My womb is not terra nullius
Choice Words: A collection of writing about abortion edited by Louise Swinn, Allen & Unwin, March 2019

Any discussion of abortion must start with those capable of becoming pregnant and our bodies. These days this is rarely the case. Such conversations, often conducted by cisgender men, usually start with religion or morality, and the vicissitudes of eggs recently fertliised by sperm, when in fact abortion is a matter or our human right to reproductive health and safe, affordable medical procedures.


Valuing Country: let me count three ways
Griffith Review 63, February 2019

IT WAS READING Alexis Wright’s novel Carpentaria (Giramondo, 2006) in 2007 that introduced me to the idea of ‘country’: land as a living being with meaning, personality, will, a temper and ancient reciprocal relationships with its people governed by law. This made sense to me. I’ve felt the living presence of this land and I care deeply about how we treat it. I’m especially interested in how our thinking about land shapes our behaviour towards it. And I’ve been preoccupied by ideas of country and two new ways of conceiving it – ‘natural capital’ and ‘rights of nature’ – that seek to address the many ecological crises currently afflicting our planet. Continue reading here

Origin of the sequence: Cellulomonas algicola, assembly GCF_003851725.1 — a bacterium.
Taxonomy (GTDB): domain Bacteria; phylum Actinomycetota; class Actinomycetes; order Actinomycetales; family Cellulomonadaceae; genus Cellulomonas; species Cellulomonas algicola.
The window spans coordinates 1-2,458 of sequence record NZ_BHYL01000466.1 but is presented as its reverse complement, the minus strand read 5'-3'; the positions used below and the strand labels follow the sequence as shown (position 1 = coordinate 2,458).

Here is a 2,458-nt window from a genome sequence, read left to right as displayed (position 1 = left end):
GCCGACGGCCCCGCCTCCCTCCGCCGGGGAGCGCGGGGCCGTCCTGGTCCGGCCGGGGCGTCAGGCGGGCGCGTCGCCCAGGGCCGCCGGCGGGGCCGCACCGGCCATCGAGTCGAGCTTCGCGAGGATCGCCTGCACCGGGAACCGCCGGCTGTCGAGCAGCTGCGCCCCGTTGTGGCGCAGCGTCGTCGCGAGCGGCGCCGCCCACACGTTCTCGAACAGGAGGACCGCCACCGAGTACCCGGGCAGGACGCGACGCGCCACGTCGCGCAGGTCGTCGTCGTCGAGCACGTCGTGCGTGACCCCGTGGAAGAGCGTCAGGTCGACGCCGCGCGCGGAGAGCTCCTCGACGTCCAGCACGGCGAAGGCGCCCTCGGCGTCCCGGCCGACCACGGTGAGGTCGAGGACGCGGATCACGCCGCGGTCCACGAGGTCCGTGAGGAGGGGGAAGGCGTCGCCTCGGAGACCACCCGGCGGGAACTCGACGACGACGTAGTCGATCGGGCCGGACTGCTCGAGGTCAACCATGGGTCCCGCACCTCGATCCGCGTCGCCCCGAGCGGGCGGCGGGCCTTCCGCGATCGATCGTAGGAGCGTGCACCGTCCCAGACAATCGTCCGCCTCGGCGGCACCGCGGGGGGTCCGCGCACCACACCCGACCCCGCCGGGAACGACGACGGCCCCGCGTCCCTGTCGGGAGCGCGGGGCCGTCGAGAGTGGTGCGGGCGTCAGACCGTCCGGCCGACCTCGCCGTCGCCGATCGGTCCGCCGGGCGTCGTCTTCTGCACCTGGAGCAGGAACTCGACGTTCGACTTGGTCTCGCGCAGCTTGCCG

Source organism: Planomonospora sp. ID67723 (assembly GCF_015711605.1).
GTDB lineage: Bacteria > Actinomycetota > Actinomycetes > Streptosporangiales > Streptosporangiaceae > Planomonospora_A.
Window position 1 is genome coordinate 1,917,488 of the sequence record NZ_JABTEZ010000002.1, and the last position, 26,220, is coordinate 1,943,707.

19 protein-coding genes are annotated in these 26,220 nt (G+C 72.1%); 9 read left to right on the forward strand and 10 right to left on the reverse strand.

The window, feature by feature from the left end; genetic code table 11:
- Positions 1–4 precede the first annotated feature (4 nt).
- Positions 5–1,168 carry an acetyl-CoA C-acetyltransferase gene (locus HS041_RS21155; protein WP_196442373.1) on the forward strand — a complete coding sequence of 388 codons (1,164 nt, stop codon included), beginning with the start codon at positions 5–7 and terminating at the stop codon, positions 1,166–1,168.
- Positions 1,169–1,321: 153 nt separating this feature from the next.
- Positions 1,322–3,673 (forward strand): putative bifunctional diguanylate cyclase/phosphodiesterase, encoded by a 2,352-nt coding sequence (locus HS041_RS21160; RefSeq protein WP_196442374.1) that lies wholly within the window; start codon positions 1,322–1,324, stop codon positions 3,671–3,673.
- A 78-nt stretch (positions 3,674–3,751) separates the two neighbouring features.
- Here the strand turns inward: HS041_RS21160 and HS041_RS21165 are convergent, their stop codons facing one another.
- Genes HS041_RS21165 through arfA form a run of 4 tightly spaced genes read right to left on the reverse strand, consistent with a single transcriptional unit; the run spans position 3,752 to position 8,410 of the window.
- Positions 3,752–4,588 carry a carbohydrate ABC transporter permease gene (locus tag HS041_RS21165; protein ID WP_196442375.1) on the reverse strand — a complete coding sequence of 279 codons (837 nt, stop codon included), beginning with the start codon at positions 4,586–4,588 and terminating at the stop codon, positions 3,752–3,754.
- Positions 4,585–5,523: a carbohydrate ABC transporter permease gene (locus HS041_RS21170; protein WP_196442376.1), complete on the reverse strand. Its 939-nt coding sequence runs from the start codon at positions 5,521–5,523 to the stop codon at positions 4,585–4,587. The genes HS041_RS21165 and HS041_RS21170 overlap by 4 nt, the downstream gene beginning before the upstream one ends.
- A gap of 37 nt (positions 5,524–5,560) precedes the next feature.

Contested Land: Country and terra nullius in Plains of Promise and Benang
Journal of the Association for the Study of Australian Literature, Vol 3, No 18



Tracker review: Alexis Wright’s collective memoir of Bruce Tilmouth’s life 
The Sydney Morning Herald and The Age, January 2018



Properly Alive: Taboo by Kim Scott
Sydney Review of Books, August 2017

Country and Climate Change in Alexis Wright’s The Swan Book
Australasian Journal of Ecocriticism and Cultural Ecology
, 2016

Capitalism versus the agency of place: an ecocritical reading of That Deadman Dance and Carpentaria
Journal of the Association for the Study of Australian Literature, Vol 13, No 2 (2013)

Going viral: Alexis Wright’s The Swan Book
Sydney Review of Books, August 2013